The United States Federal Reserve agreed to provide US$ 30 billion each to the central banks of Brazil, Mexico, South Korea and Singapore, expanding its effort to unfreeze money markets to emerging nations for the first time.
The Fed set up "liquidity swap facilities with the central banks of these four large systemically important economies" effective until April 30, the central bank said in a statement. The arrangements aim "to mitigate the spread of difficulties in obtaining US dollar funding."
The Fed announcement coincided with a decision by the International Monetary Fund to almost double borrowing limits for emerging market countries while waiving demands for economic austerity measures.
The Fed and IMF actions "show international resolve to support strong performing emerging-market economies adversely impacted by the current financial market turbulence," U.S. Treasury Secretary Henry Paulson said in a statement.
"The Fed is there to support large emerging markets that have done their homework over the past several years like South Korea, Brazil, Singapore and Mexico," said Alonso Cervera, a Latin America economist with Credit Suisse Group in New York. "These are large, relevant emerging countries that have followed responsible fiscal and monetary policies for the past several years and now are going through tough times."
The Fed also created this week a 15 billion US dollars swap line with its New Zealand counterpart and removed limits this month on four existing swap lines, including one with the European Central Bank. The Fed set up a 10 billion arrangement with Australia's central bank last month and then tripled it to $30 billion.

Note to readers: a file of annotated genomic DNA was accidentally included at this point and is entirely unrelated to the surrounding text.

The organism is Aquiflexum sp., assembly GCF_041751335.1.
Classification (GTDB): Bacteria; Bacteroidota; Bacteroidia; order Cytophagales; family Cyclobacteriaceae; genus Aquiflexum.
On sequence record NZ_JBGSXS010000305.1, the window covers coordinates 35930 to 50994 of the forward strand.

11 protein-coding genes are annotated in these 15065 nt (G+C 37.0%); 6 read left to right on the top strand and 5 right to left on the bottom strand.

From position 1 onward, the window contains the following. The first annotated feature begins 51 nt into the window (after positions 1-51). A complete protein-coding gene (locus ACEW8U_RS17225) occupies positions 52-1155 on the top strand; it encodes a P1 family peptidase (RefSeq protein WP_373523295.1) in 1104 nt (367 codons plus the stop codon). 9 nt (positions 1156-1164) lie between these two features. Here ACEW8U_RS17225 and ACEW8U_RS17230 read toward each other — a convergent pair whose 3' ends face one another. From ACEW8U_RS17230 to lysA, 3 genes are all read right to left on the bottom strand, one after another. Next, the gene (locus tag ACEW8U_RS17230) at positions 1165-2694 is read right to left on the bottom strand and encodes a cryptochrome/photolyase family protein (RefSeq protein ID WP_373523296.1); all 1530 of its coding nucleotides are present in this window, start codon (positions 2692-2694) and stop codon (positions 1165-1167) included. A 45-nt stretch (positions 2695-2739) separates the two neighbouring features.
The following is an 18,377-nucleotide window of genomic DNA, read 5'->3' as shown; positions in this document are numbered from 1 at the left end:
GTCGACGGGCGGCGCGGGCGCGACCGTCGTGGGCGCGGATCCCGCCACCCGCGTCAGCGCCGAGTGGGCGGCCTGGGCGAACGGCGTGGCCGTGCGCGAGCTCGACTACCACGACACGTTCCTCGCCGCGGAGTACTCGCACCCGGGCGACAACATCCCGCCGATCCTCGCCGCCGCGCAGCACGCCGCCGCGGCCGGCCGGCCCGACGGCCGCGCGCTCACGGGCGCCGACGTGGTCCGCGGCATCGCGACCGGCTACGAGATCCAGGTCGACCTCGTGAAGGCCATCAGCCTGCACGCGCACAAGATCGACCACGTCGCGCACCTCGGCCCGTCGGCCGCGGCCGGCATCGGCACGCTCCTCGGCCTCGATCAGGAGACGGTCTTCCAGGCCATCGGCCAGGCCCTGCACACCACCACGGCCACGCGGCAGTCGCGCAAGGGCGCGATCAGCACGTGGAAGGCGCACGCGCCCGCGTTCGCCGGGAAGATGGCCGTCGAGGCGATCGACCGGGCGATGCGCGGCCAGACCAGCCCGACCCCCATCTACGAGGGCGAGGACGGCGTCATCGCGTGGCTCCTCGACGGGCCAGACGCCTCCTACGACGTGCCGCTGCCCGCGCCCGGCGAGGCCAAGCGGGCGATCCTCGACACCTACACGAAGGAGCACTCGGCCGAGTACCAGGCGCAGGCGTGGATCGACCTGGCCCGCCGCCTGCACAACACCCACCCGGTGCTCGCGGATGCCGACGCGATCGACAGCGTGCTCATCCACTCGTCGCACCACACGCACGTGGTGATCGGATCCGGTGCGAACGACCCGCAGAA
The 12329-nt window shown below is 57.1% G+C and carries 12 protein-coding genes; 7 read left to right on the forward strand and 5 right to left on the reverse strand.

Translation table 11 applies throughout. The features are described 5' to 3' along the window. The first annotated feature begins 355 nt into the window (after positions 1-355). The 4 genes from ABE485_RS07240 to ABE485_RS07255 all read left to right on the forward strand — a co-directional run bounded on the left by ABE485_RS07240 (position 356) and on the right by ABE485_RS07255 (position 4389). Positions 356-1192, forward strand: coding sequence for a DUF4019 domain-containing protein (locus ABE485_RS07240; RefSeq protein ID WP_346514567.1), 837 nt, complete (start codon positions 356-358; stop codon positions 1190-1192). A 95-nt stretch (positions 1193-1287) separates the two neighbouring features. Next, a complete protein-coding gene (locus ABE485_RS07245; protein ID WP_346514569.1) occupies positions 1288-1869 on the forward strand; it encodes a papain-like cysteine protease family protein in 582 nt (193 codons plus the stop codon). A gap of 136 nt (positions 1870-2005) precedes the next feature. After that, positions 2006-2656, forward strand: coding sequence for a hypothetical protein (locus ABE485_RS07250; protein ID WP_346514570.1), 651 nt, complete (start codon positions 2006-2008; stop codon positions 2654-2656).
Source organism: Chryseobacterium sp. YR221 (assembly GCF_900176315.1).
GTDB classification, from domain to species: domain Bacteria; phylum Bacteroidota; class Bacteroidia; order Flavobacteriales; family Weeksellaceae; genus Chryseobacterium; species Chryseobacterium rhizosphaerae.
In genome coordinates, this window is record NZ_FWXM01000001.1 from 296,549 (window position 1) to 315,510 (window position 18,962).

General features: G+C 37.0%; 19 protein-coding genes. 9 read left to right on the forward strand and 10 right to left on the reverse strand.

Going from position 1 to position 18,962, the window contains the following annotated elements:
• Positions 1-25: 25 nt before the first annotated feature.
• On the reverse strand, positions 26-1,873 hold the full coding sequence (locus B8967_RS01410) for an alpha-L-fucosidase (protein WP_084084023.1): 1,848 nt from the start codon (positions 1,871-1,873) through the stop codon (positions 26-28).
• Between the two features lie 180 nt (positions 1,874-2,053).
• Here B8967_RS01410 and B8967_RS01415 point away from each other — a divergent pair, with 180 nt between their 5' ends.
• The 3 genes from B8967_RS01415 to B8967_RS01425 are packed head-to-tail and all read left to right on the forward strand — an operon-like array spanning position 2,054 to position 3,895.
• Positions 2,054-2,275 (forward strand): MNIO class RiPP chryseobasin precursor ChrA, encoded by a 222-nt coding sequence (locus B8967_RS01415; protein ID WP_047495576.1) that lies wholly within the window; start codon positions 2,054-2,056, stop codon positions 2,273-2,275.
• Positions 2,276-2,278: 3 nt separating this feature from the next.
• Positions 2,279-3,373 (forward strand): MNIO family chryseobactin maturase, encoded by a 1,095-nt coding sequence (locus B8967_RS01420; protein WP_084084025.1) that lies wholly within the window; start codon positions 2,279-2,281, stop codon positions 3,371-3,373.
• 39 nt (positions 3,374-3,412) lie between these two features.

The official Fed release said that "the Federal Reserve, the Banco Central do Brasil, the Banco de Mexico, the Bank of Korea, and the Monetary Authority of Singapore are announcing the establishment of temporary reciprocal currency arrangements (swap lines). These facilities, like those already established with other central banks, are designed to help improve liquidity conditions in global financial markets and to mitigate the spread of difficulties in obtaining U.S. dollar funding in fundamentally sound and well managed economies."
"In response to the heightened stress associated with the global financial turmoil, which has broadened to emerging market economies, the Federal Reserve has authorized the establishment of temporary liquidity swap facilities with the central banks of these four large and systemically important economies. These new facilities will support the provision of U.S. dollar liquidity in amounts of up to $30 billion each by the Banco Central do Brasil, the Banco de Mexico, the Bank of Korea, and the Monetary Authority of Singapore. These reciprocal currency arrangements have been authorized through April 30, 2009."
The FOMC previously authorized temporary reciprocal currency arrangements with ten other central banks: the Reserve Bank of Australia, the Bank of Canada, Denmark's Nationalbank, the Bank of England, the European Central Bank, the Bank of Japan, the Reserve Bank of New Zealand, the Norges Bank, the Sveriges Riksbank, and the Swiss National Bank.
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